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1 March 2015 Learning to Hunt by Tending the Fire: Xavante Youth, Ethnoecology, and Ceremony in Central Brazil
James R. Welch
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Xavante (A'uwe˜) hunting with fire in the cerrado landscape of Central Brazil has garnered considerable attention by the public for its purported threat to the environment and by the scientific community as an example of responsible Indigenous landscape management. The practice and transmission of associated traditional knowledge now face acute challenges due to territorial circumscription, increased sedentarization, and economic change. In this article, I draw on my observations during a ceremonial hunting trek to discuss the process by which boys and young men acquire knowledge and skills required to autonomously participate in group hunting with fire in ways their elders consider proper, effective, and sustainable. I focus on a particular didactic strategy whereby young mentors assume primary responsibility for encouraging restrained participation by their even younger protégés while elders create opportunities for youth to gradually participate in increasingly direct capacities. This cultural configuration encourages active learning and entrusts younger people to assume responsibility for their own acquisition and production of knowledge pertaining to the ecology of anthropogenic fire, the burning calendar, group hunting strategies, and ceremonial aspects of the hunt.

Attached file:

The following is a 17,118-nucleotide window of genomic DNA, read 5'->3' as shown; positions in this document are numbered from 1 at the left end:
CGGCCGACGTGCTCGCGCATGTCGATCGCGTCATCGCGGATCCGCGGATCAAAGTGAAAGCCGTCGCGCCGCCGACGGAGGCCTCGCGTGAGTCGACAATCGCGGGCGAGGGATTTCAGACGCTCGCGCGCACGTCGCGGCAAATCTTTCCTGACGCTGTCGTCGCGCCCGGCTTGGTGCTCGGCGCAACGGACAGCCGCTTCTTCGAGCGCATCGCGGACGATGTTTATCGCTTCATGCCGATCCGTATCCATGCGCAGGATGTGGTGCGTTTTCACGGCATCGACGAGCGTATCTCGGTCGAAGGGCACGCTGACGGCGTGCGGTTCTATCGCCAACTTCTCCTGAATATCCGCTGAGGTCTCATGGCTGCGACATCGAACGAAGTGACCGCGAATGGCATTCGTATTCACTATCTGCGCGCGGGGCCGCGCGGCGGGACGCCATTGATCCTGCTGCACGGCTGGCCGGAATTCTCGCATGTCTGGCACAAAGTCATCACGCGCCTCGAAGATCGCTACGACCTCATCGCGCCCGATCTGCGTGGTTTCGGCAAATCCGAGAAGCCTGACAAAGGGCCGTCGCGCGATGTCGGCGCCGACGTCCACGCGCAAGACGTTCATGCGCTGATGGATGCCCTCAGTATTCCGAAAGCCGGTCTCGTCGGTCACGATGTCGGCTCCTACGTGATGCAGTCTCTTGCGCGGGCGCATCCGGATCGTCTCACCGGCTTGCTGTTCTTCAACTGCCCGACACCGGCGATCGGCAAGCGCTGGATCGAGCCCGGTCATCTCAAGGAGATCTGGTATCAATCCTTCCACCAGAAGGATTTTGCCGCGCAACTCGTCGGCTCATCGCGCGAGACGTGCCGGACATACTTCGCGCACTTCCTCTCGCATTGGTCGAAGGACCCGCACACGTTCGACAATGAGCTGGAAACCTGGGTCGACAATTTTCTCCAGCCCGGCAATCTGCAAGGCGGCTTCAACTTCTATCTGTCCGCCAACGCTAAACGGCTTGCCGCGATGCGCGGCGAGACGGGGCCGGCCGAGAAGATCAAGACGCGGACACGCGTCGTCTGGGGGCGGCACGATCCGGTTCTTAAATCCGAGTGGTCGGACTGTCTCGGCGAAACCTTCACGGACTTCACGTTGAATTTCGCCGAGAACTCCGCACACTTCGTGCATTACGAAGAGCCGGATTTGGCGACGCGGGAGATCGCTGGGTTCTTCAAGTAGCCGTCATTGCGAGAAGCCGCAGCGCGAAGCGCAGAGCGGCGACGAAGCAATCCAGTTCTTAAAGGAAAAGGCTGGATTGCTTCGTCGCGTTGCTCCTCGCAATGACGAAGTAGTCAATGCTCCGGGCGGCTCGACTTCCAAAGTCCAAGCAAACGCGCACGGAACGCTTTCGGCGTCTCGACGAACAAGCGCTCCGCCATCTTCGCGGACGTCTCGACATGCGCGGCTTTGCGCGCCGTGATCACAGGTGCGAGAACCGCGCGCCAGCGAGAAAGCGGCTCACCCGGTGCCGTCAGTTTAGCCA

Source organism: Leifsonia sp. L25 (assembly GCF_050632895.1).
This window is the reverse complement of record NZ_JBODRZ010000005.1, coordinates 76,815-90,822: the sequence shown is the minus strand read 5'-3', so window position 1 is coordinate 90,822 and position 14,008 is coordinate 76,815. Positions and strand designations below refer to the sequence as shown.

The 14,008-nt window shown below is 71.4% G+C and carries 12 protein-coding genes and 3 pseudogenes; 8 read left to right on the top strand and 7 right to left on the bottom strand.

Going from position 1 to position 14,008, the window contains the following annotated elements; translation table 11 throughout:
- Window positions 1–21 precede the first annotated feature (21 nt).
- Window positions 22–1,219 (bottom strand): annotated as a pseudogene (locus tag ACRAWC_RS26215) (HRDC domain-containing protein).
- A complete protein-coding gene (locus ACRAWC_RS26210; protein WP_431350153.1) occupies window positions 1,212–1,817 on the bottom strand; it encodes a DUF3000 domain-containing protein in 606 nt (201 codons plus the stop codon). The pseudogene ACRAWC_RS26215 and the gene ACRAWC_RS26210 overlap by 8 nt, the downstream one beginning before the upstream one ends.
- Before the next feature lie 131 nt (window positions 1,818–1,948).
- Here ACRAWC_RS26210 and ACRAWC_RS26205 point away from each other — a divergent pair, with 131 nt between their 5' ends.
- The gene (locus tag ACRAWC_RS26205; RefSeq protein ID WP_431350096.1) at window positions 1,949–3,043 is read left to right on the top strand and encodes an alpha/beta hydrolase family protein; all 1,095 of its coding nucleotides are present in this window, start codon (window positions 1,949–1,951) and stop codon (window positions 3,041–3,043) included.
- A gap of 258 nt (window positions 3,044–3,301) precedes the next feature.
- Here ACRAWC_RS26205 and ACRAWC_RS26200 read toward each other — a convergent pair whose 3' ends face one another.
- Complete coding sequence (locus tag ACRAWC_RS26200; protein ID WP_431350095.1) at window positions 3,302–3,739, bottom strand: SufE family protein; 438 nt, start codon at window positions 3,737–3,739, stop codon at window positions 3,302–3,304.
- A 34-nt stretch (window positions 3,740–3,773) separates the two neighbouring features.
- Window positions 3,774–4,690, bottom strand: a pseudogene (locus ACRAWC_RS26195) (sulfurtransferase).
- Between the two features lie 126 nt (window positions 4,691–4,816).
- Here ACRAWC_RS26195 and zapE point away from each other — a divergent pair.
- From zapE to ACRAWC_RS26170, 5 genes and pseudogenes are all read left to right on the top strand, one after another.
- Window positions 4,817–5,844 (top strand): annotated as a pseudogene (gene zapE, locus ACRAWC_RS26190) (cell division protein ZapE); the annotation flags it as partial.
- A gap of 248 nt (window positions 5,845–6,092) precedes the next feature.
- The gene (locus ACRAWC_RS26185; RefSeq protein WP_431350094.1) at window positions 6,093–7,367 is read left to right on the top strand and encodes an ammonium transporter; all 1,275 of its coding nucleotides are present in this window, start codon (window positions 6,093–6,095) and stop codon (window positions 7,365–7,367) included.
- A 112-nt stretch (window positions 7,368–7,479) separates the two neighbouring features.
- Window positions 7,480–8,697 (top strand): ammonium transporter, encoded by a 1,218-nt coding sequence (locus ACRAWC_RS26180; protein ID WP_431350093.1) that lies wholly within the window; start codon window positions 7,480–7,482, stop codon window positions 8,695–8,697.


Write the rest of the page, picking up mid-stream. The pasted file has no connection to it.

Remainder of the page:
Society of Ethnobiology
James R. Welch "Learning to Hunt by Tending the Fire: Xavante Youth, Ethnoecology, and Ceremony in Central Brazil," Journal of Ethnobiology 35(1), 183-208, (1 March 2015).
Published: 1 March 2015
Anthropogenic fire
ceremonial hunting
cerrado ecology
Indigenous landscape management
Indigenous youth
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